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twitter.com/blogcinergia:

    gregorypecks:

    Happy Birthday Gregory Peck!

    (5 April 1916 - 12 June 2003)

    We might have wanted to be Cary Grant or Clark Gable, but we weren’t smooth enough. We might have wanted to be Burt Lancaster or Kirk Douglas but they were too flashy and athletic. Jimmy Stewart was a bit too aw shucks, and Charlton Heston too granite-jawed handsome. But Gregory Peck made us feel we were him

    The Washington Post

    (via hushpuppyy)

    — há Há 1 ano com 1518 notas
    oldhollywood:

Gregory Peck on the set of I Walk the Line (1970, dir. John Frankenheimer) Photographer: Dennis Stock (via)

    oldhollywood:

    Gregory Peck on the set of I Walk the Line (1970, dir. John Frankenheimer) Photographer: Dennis Stock (via)

    — há Há 1 ano com 422 notas
    oldhollywood:

2001: A Space Odyssey (1968, dir. Stanley Kubrick)

    oldhollywood:

    2001: A Space Odyssey (1968, dir. Stanley Kubrick)

    — há Há 1 ano com 1375 notas
    oldhollywood:

The Red Shoes (1948, dir. Michael Powell & Emeric Pressburger)

    oldhollywood:

    The Red Shoes (1948, dir. Michael Powell & Emeric Pressburger)

    — há Há 1 ano com 737 notas
    oldhollywood:

Marilyn Monroe & Montgomery Clift on the set of The Misfits (1961, dir. John Huston) (via)
Photo by Eve Arnold.

    oldhollywood:

    Marilyn Monroe & Montgomery Clift on the set of The Misfits (1961, dir. John Huston) (via)

    Photo by Eve Arnold.

    — há Há 1 ano com 1413 notas
    oldhollywood:


Joan Crawford, 1959 (via) Photographer: Eve Arnold

    oldhollywood:

    Joan Crawford, 1959 (via) Photographer: Eve Arnold

    — há Há 1 ano com 693 notas
    Pascal Lamorisse in The Red Balloon (1956, dir. Albert Lamorisse) (via)

    Pascal Lamorisse in The Red Balloon (1956, dir. Albert Lamorisse) (via)

    (Fonte: oldhollywood)

    — há Há 1 ano com 2396 notas
    oldhollywood:

Marilyn Monroe & Eli Wallach in The Misfits (1961, dir. John Huston) (via)
Photo by Erich Hartmann. 

    oldhollywood:

    Marilyn Monroe & Eli Wallach in The Misfits (1961, dir. John Huston) (via)

    Photo by Erich Hartmann. 

    — há Há 1 ano com 1386 notas
    oldhollywood:

Joseph Cotten in The Third Man (1949, dir. Carol Reed)

    oldhollywood:

    Joseph Cotten in The Third Man (1949, dir. Carol Reed)

    — há Há 1 ano com 1894 notas
    oldhollywood:

Happy 4th of July from your friends at the Overlook Hotel

    oldhollywood:

    Happy 4th of July from your friends at the Overlook Hotel

    — há Há 1 ano com 10586 notas
    oldhollywood:

Klaus Kinski & Isabelle Adjani in Nosferatu the Vampyre (1978, dir. Werner Herzog) (via)
“I never thought of my film Nosferatu as being a remake. It stands on its own feet as an entirely new version..It is a very clear declaration of my connection to the very best of German cinema, and though I have never truly functioned in terms of genres, I did appreciate that making a film like Nosferatu meant understanding the basic principles about the vampire genre, and then asking, ‘How am I going to modify and develop this genre further?’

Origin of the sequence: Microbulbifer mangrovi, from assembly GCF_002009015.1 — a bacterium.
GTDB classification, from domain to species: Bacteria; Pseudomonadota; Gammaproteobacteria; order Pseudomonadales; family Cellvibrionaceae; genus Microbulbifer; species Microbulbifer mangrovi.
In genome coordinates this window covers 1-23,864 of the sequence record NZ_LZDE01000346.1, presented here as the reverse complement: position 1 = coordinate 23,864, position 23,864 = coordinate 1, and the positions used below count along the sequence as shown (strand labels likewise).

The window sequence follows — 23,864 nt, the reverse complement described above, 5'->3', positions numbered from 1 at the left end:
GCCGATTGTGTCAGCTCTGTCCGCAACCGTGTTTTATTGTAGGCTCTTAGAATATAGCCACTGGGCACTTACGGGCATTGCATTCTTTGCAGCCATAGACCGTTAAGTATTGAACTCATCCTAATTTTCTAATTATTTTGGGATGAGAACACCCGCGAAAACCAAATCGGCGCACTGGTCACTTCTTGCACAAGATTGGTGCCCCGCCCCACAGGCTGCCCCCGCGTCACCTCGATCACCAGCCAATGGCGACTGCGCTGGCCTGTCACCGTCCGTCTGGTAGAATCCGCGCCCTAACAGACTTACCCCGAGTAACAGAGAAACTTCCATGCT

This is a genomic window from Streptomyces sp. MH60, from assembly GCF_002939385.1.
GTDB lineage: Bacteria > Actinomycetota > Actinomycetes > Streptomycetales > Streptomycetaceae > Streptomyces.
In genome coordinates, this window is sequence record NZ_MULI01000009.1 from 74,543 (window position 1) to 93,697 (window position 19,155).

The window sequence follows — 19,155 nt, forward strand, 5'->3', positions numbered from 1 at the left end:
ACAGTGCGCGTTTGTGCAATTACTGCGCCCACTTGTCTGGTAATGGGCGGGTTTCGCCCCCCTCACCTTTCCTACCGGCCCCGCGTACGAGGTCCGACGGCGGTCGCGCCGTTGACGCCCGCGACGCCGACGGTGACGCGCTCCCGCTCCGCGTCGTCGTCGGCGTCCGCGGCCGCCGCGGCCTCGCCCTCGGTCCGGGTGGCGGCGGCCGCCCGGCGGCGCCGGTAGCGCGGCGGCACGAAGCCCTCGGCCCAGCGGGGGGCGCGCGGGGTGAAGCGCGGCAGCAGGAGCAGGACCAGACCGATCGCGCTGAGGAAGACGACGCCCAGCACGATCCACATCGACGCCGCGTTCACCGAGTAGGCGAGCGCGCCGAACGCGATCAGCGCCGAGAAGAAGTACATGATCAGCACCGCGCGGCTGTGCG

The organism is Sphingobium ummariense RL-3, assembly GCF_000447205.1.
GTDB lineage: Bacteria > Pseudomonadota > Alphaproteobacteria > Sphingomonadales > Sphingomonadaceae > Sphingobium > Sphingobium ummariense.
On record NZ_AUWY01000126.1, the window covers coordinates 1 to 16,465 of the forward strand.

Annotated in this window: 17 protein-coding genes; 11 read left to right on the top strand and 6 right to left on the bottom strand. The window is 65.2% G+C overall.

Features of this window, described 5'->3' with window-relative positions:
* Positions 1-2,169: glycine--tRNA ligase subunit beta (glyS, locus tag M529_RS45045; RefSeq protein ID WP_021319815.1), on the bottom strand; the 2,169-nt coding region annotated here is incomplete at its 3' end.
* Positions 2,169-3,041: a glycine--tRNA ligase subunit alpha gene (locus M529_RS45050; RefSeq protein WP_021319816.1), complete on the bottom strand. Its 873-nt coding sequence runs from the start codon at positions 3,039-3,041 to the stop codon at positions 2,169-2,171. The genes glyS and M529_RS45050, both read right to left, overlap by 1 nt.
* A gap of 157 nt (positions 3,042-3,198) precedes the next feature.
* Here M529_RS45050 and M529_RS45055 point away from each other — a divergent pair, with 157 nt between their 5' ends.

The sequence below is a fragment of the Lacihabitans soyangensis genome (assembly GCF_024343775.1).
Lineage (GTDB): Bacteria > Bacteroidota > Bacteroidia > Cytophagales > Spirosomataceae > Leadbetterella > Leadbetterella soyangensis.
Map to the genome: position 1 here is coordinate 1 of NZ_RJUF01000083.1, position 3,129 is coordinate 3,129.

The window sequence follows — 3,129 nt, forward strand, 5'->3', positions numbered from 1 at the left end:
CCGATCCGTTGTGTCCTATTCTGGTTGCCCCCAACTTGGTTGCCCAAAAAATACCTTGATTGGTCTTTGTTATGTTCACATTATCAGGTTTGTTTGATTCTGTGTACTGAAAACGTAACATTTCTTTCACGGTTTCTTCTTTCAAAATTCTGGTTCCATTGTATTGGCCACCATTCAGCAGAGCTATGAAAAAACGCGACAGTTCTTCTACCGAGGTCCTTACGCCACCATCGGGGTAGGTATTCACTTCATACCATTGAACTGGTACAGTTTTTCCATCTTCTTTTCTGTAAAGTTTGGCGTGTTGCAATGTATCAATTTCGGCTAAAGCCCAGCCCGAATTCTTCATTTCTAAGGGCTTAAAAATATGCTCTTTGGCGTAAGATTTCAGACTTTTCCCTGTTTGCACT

The images found in vampire films have a quality beyond our usual experiences in the cinema. For me genre means an intensive, almost dreamlike, stylization on screen, and I feel the vampire genre is one of the richest and most fertile cinema has to offer. There is fantasy, hallucination, dreams and nightmares, visions, fear and, of course, mythology. What I really sought to do was connect my Nosferatu with our true German cultural heritage, the silent films of the Weimar era, and [F.W.] Murnau’s work in particular.” 
-Werner Herzog, quoted in Herzog on Herzog

    oldhollywood:

    Klaus Kinski & Isabelle Adjani in Nosferatu the Vampyre (1978, dir. Werner Herzog) (via)

    “I never thought of my film Nosferatu as being a remake. It stands on its own feet as an entirely new version..It is a very clear declaration of my connection to the very best of German cinema, and though I have never truly functioned in terms of genres, I did appreciate that making a film like Nosferatu meant understanding the basic principles about the vampire genre, and then asking, ‘How am I going to modify and develop this genre further?’

    The images found in vampire films have a quality beyond our usual experiences in the cinema. For me genre means an intensive, almost dreamlike, stylization on screen, and I feel the vampire genre is one of the richest and most fertile cinema has to offer. There is fantasy, hallucination, dreams and nightmares, visions, fear and, of course, mythology. What I really sought to do was connect my Nosferatu with our true German cultural heritage, the silent films of the Weimar era, and [F.W.] Murnau’s work in particular.” 

    -Werner Herzog, quoted in Herzog on Herzog

    — há Há 1 ano com 1740 notas
    oldhollywood:

Elsa Lanchester on the set of Bride of Frankenstein (1935, dir. James Whale) 
On her maternal instincts:
“I held a baby once. It felt like a bag of hot snakes.”
(via)

    oldhollywood:

    Elsa Lanchester on the set of Bride of Frankenstein (1935, dir. James Whale) 

    On her maternal instincts:

    “I held a baby once. It felt like a bag of hot snakes.”

    (via)

    — há Há 1 ano com 3846 notas
    oldhollywood:

Gort escorts Patricia Neal to his space shuttle in The Day The Earth Stood Still (1951, dir. Robert Wise) (via)

    oldhollywood:

    Gort escorts Patricia Neal to his space shuttle in The Day The Earth Stood Still (1951, dir. Robert Wise) (via)

    — há Há 1 ano com 508 notas
    The Conformist (1970, dir. Bernardo Bertolucci) (via)

    The Conformist (1970, dir. Bernardo Bertolucci) (via)

    (Fonte: oldhollywood)

    — há Há 1 ano com 353 notas
    oldhollywood:

The Cat and the Canary (1927, dir. Paul Leni) (via)

    oldhollywood:

    The Cat and the Canary (1927, dir. Paul Leni) (via)

    — há Há 1 ano com 871 notas